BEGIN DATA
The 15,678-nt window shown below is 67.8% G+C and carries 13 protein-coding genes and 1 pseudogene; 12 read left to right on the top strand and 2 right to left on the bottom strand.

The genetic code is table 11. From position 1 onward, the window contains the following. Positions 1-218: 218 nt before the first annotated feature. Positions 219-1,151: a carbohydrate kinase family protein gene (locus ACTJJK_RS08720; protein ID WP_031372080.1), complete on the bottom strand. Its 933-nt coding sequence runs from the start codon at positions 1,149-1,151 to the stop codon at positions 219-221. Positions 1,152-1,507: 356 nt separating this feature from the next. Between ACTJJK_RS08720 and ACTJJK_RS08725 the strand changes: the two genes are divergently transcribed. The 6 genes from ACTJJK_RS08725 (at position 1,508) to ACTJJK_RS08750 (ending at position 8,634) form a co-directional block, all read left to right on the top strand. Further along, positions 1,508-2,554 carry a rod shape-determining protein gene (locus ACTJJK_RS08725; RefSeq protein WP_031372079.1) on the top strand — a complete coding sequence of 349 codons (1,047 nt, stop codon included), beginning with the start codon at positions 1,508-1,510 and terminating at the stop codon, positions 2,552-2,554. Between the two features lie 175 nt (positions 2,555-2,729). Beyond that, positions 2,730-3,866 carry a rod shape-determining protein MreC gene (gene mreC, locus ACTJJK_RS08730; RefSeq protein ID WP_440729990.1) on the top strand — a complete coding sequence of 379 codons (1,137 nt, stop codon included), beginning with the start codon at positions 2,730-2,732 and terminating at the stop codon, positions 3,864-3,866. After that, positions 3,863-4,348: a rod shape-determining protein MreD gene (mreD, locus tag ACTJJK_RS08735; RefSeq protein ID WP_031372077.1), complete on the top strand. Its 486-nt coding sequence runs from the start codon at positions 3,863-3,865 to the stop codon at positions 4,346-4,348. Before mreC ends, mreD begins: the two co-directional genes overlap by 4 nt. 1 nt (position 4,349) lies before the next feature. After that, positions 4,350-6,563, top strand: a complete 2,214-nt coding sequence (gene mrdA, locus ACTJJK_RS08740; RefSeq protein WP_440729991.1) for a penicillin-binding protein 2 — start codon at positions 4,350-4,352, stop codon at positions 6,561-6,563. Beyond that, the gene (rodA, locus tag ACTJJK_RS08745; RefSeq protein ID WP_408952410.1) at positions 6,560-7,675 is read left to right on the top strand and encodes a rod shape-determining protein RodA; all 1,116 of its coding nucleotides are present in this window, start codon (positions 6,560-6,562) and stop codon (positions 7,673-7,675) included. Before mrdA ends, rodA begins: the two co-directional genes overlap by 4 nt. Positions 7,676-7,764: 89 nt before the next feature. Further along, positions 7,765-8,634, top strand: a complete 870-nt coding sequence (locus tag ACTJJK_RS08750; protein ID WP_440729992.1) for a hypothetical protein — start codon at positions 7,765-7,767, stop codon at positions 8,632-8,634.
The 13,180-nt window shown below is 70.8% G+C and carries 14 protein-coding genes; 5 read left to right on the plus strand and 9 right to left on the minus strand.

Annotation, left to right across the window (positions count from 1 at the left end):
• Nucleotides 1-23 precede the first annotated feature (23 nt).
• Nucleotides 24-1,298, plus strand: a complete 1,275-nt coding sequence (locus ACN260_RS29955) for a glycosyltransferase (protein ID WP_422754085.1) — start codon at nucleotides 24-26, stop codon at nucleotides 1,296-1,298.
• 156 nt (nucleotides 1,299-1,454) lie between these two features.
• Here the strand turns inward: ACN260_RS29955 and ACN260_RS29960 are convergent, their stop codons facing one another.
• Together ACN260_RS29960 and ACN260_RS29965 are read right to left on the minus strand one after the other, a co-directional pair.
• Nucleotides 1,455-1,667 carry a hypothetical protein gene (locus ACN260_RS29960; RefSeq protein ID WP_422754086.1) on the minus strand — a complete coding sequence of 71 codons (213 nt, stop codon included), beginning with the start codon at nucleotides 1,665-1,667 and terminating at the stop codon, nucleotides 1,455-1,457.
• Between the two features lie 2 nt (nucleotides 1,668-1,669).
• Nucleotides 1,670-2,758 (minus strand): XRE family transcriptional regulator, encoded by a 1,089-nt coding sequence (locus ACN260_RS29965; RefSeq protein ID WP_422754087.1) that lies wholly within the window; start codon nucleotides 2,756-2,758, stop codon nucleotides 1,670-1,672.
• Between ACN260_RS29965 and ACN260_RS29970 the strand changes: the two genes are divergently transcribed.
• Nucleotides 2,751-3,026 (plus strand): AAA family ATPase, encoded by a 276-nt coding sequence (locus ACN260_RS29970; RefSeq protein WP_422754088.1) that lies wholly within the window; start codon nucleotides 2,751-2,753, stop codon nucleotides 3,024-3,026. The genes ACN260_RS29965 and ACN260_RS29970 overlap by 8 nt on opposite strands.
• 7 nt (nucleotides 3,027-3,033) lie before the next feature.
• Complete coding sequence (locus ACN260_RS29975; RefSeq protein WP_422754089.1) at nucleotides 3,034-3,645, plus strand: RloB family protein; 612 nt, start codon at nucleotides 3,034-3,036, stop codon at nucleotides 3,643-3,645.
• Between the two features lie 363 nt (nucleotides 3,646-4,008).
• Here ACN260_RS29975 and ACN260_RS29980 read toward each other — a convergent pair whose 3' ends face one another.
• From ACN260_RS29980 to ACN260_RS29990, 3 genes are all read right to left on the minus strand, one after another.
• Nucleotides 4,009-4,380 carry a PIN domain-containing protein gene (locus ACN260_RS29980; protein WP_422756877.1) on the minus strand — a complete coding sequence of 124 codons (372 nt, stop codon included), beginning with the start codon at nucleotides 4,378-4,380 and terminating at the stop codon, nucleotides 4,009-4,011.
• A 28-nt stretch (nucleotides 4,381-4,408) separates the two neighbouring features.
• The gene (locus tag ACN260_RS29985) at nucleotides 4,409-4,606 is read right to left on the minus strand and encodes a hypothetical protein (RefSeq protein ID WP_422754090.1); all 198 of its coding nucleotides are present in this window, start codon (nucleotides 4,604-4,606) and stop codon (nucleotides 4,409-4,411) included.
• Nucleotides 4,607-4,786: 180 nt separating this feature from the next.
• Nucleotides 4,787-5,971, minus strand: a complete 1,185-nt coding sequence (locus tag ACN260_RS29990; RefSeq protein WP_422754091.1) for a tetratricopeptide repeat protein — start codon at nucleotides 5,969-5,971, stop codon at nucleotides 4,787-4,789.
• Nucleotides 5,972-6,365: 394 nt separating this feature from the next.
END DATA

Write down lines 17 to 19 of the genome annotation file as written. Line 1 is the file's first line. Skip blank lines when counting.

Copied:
• Between the two features lie 363 nt (nucleotides 3,646-4,008).
• Here ACN260_RS29975 and ACN260_RS29980 read toward each other — a convergent pair whose 3' ends face one another.
• From ACN260_RS29980 to ACN260_RS29990, 3 genes are all read right to left on the minus strand, one after another.